One of the biggest items agency owners neglect to incorporate into their business plan is the need to get good business insurance. Too often though, founders look to cut costs and believe that insurance is only for those who make risky choices. But the reality is that you can get sued even if you didn’t do anything wrong. And even if you are proven innocent in the suit, the legal expenses of fighting it (along with the months of distraction), can easily bury your agency. To avoid this, meet with a business broker early on as you build your business plan. You’ll sleep better at night knowing you spent a few hundred dollars on insurance for the year.
Once you have done all of the above, it’s time to identify the types of hires you would like to make for your primary team. This may include project managers, web developers, visual strategists, the list goes on. You don’t need to hire this team right away, in fact it’s best to wait until there is enough longterm demand to begin hiring. But simply the act of identifying these needs will help you on your journey because you can start scouting talent, determine how to best incentivize your team, and inform your financial planning as you go.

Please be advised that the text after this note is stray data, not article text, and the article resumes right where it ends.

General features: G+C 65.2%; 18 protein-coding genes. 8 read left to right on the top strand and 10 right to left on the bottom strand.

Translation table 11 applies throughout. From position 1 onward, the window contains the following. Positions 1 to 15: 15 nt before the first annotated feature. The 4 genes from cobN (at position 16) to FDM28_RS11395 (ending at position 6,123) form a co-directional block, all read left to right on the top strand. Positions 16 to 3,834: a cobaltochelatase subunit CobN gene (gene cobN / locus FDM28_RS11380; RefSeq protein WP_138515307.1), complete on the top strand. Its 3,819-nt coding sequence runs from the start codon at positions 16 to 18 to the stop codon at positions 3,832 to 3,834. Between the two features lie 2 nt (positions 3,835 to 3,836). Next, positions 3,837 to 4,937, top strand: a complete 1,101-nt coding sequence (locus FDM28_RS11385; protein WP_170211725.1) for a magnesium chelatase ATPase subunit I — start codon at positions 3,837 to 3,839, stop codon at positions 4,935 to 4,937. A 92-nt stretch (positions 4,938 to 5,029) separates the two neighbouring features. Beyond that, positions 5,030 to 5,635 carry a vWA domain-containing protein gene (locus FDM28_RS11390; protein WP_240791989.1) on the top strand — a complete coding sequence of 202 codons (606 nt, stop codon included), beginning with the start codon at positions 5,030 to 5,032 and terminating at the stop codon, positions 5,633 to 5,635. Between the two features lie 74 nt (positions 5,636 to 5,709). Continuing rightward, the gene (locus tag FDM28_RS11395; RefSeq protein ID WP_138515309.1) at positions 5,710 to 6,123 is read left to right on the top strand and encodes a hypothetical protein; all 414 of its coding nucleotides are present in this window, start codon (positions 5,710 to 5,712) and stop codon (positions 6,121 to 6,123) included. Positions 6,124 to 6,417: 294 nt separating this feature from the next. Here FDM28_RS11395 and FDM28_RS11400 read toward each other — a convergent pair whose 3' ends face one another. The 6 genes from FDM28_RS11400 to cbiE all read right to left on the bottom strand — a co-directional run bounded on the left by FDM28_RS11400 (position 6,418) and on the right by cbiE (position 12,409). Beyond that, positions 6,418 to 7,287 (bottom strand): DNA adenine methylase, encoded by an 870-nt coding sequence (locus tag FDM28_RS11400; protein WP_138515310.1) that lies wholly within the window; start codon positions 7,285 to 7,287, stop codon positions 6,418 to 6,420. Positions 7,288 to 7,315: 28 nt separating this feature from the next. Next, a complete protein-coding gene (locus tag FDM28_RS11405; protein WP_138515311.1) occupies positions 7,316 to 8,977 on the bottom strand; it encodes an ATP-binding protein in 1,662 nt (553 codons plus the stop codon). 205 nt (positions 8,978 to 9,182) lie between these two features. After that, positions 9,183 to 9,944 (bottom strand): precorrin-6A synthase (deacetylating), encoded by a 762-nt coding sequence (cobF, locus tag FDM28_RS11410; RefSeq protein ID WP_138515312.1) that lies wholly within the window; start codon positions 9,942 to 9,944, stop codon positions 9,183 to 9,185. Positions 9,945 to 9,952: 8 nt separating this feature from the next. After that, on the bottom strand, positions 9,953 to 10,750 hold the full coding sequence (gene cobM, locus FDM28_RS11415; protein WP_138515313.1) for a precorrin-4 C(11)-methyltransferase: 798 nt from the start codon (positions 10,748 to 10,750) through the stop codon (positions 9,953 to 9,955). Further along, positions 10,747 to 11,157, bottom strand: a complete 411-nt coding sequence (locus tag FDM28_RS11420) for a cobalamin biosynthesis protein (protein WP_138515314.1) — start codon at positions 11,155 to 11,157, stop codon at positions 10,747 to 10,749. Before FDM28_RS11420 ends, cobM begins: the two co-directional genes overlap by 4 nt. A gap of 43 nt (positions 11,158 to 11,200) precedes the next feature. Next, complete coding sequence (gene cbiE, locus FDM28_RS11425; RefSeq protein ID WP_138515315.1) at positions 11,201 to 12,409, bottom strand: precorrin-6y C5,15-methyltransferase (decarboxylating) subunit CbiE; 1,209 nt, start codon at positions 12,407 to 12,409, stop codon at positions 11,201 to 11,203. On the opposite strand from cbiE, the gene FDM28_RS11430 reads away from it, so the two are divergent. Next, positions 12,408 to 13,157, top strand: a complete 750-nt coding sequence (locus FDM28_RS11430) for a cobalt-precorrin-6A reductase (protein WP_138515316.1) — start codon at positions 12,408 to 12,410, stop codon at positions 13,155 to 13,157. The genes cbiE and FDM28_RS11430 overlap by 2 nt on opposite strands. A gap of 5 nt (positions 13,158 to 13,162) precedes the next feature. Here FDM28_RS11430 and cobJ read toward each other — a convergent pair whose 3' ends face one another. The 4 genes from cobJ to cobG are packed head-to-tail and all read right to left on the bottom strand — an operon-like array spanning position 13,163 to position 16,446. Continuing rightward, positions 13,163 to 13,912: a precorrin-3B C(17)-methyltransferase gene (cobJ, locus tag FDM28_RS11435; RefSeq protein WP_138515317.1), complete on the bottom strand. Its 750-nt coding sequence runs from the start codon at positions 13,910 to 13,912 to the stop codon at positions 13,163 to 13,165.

A business plan is exactly that: a plan. It’s not a law set in stone that you must live and die by. It’s not a clear cut path to the finish line. It’s a ballpark idea of what’s possible provided you work hard and remain committed to your goals. Because of this, don’t beat yourself up if the plan has to shift and evolve over time. Some of the best agencies in the world have had to revise their business plans on a regular basis simply because agency life demands innovation. Regardless, these essential aspects of any agency business plan should always be considered as you grow and evolve. And if you find yourself years into your agency with an entirely different business model than originally expected, don’t dwell what could have been. Instead, celebrate your years of success!